Wales Watching


Doug and I just returned from a very enjoyable and successful buying trip for Ever Irish Gifts, this time visiting England and Wales. We’ve been to England before (and love it), but Wales was a new experience for us. Like the rest of the British Isles, it’s a beautiful country with warm, welcoming residents, but it’s got a personality all its own. Located on the west coast of the Isle of Britain, the entire country is about the size of Massachusetts, and we covered a lot of it on foot and by car, which really is the best way to see and get to know a place.

Here are some of our observations of wonderful Wales.

1. Sheep are practically everywhere. Not in the cities, of course, but as soon as we left the motorways and meandered onto the smaller roads, winding our way from village to village, the landscape was dominated by sheep. Because our trip coincided with the Easter holidays, we had the delightful privilege of seeing all the young spring lambs, frolicking (the only way to describe them) in the fields with their mothers. So adorable, and it never got old.


SO cute!

2. The country roads are really narrow, and people drive really fast on them. In the villages, the speed limit is generally 30 miles per hour, but as soon as you cross outside the town limits, it jumps to 60 miles per hour. And believe me, people (definitely not us) do drive that fast. Sixty miles per hour on roads that twist and turn, frequently are bordered on both sides by high stone walls, and sometimes barely seem wide enough to fit one car, let alone two. Add the challenge of driving on the “wrong” side of the car and the road and it all adds up to a real adventure–and a few more gray hairs. But hey, that’s part of the experience.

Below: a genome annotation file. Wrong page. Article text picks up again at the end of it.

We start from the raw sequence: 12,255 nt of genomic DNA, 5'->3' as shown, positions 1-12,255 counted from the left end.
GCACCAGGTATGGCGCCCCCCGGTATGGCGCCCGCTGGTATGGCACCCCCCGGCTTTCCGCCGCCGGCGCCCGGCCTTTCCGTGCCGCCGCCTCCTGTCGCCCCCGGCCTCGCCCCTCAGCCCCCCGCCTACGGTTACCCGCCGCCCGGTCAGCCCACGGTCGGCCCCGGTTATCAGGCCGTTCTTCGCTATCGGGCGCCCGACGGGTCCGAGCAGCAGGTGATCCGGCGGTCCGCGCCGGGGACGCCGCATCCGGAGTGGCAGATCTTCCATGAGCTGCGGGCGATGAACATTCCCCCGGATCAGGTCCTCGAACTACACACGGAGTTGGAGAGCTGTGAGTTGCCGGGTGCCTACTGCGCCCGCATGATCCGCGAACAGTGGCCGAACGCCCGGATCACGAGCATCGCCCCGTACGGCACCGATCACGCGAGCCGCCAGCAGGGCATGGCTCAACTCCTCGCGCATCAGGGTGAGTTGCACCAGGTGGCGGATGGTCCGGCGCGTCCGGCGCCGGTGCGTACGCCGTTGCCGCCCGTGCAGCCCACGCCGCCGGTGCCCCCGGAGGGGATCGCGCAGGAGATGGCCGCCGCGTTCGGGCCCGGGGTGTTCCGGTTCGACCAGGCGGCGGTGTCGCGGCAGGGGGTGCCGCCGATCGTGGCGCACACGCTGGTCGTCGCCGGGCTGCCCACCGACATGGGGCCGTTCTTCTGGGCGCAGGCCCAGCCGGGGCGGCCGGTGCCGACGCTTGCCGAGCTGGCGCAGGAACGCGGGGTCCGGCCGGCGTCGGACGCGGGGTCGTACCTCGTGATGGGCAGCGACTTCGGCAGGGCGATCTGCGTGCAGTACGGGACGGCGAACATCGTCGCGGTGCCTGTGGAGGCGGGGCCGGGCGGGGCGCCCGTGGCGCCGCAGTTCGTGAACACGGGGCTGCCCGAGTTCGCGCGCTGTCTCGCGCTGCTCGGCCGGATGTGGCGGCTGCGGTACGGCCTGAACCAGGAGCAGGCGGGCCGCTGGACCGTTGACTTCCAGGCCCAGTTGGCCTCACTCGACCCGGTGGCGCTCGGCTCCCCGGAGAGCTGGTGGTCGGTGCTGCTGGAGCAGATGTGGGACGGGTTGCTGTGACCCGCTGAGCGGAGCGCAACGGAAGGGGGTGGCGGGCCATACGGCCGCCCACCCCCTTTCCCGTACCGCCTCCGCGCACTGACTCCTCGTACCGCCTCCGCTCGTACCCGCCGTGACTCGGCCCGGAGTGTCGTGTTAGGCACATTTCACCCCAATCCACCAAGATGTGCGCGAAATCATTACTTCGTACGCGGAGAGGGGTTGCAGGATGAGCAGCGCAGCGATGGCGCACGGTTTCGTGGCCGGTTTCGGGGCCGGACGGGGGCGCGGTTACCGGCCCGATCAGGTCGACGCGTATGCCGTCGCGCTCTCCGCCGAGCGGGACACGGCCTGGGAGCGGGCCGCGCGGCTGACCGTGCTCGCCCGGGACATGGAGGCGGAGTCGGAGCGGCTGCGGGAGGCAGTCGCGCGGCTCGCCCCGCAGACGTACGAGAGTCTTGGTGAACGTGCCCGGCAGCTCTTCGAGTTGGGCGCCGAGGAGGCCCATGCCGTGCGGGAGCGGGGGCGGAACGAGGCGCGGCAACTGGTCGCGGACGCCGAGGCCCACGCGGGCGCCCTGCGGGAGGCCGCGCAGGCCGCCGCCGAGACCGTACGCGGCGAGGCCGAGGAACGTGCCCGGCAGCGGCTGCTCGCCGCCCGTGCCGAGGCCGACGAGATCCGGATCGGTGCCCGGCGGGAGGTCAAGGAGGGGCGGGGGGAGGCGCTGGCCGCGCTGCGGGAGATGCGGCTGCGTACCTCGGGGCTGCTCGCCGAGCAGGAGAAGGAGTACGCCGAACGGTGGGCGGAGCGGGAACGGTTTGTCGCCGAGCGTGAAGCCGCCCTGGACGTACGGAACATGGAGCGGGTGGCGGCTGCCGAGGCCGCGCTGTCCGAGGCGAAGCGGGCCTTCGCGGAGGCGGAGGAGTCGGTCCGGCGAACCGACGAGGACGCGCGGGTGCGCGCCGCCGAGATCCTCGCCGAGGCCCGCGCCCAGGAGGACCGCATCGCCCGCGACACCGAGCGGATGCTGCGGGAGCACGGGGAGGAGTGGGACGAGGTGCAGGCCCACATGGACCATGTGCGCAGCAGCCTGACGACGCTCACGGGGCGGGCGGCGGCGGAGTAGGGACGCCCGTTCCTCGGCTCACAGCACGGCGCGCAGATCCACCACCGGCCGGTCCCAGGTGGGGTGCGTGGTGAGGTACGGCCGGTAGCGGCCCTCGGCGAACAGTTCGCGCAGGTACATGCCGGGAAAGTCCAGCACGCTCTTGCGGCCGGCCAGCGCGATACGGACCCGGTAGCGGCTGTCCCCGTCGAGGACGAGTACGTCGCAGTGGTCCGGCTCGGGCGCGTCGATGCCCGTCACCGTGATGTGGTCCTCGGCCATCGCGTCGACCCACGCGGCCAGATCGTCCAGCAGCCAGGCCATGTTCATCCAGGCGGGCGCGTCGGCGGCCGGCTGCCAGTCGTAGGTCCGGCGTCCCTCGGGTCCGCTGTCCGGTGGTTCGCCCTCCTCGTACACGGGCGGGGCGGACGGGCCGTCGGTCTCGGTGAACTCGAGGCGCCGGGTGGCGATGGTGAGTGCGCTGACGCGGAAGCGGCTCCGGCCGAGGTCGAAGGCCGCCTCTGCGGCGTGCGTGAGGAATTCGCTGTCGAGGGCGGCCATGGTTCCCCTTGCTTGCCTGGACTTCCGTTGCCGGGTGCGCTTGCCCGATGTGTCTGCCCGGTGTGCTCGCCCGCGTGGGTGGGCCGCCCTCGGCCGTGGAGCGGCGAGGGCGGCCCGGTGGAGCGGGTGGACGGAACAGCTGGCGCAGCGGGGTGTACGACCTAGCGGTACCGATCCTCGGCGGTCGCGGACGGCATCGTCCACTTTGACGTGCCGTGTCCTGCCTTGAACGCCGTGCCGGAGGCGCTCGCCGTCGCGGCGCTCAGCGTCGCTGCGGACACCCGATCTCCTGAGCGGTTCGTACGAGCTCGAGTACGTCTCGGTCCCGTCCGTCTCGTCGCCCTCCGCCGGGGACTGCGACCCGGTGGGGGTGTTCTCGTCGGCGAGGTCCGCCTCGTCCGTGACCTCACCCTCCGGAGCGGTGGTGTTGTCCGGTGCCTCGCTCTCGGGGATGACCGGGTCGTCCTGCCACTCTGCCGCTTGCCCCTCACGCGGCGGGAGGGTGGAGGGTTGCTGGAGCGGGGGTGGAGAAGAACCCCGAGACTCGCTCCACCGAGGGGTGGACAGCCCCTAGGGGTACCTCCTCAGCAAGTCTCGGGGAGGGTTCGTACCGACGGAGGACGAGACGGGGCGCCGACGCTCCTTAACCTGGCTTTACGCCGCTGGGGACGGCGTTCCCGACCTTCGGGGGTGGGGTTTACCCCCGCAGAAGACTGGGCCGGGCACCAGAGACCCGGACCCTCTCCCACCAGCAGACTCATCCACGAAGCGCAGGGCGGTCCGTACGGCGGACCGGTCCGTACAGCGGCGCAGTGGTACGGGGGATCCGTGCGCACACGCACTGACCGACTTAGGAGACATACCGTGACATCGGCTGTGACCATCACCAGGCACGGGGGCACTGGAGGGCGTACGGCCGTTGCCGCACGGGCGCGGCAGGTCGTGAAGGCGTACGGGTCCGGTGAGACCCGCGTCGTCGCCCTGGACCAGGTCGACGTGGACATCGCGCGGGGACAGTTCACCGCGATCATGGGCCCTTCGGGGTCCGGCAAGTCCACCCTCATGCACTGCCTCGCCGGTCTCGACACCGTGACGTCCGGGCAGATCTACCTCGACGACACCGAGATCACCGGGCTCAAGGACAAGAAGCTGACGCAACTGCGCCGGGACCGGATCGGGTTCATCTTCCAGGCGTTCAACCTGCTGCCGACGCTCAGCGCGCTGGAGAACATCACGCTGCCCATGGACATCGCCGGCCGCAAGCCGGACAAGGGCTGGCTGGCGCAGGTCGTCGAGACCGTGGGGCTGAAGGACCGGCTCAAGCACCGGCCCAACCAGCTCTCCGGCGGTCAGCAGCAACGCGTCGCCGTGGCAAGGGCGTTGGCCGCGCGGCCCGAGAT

A two-way road–really??

3. Walking is huge. By walking, I don’t mean strolling-walking. I mean vigorous, get-your-heart-pumping hiking-walking, and Wales is the place to do it. Northern Wales is especially ruggedly beautiful, and the Snowdonia region, which surrounds Mount Snowdon, is the destination for walkers. We spontaneously pulled over by the side of the road to follow a stream of walkers preparing to tackle the hike up to the mountain’s peak (an elevation of 3,560 feet, the highest mountain in England), and while we decided not to attempt the full distance, our outing provided dramatic views of a lovely lake, the snow-capped peak in the distance, and free-roaming sheep (of course).


Mount Snowdon and me.

4. Welsh is a fascinating language. English is spoken throughout Wales, but Welsh (also known as Cymraeg) is very much alive and well–and absolutely is not a form of English. Schoolchildren learn it as a first or second language, and because the country is officially bilingual, most everything is written in both Welsh and English. Interestingly, when we first crossed the border into Wales from England, signs were in English first and Welsh second, but as we progressed deeper into the country, the order changed. Could we pronounce a word of it? Not a bit, although we tried, much to the gentle amusement of the native Welsh speakers.


Most definitely NOT an English dialect.

Stay Ever Irish (and Welsh),